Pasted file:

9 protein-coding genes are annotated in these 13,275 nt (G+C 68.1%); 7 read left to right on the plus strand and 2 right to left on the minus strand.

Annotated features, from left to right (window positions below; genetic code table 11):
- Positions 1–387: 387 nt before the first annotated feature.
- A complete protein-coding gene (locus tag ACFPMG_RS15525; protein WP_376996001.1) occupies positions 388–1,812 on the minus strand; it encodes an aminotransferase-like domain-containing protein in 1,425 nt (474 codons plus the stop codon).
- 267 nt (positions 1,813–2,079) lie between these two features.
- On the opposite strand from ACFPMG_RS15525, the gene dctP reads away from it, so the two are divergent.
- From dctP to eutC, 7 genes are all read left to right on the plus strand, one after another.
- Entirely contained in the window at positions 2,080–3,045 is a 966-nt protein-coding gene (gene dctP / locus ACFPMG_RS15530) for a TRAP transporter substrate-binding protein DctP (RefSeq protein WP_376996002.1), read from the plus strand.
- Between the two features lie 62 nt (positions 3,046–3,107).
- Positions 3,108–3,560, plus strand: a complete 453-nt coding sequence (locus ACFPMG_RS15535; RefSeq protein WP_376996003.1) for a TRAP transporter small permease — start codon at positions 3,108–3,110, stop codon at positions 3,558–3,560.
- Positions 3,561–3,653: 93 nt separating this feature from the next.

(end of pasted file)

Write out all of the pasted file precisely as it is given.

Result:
9 protein-coding genes are annotated in these 13,275 nt (G+C 68.1%); 7 read left to right on the plus strand and 2 right to left on the minus strand.

Annotated features, from left to right (window positions below; genetic code table 11):
- Positions 1–387: 387 nt before the first annotated feature.
- A complete protein-coding gene (locus tag ACFPMG_RS15525; protein WP_376996001.1) occupies positions 388–1,812 on the minus strand; it encodes an aminotransferase-like domain-containing protein in 1,425 nt (474 codons plus the stop codon).
- 267 nt (positions 1,813–2,079) lie between these two features.
- On the opposite strand from ACFPMG_RS15525, the gene dctP reads away from it, so the two are divergent.
- From dctP to eutC, 7 genes are all read left to right on the plus strand, one after another.
- Entirely contained in the window at positions 2,080–3,045 is a 966-nt protein-coding gene (gene dctP / locus ACFPMG_RS15530) for a TRAP transporter substrate-binding protein DctP (RefSeq protein WP_376996002.1), read from the plus strand.
- Between the two features lie 62 nt (positions 3,046–3,107).
- Positions 3,108–3,560, plus strand: a complete 453-nt coding sequence (locus ACFPMG_RS15535; RefSeq protein WP_376996003.1) for a TRAP transporter small permease — start codon at positions 3,108–3,110, stop codon at positions 3,558–3,560.
- Positions 3,561–3,653: 93 nt separating this feature from the next.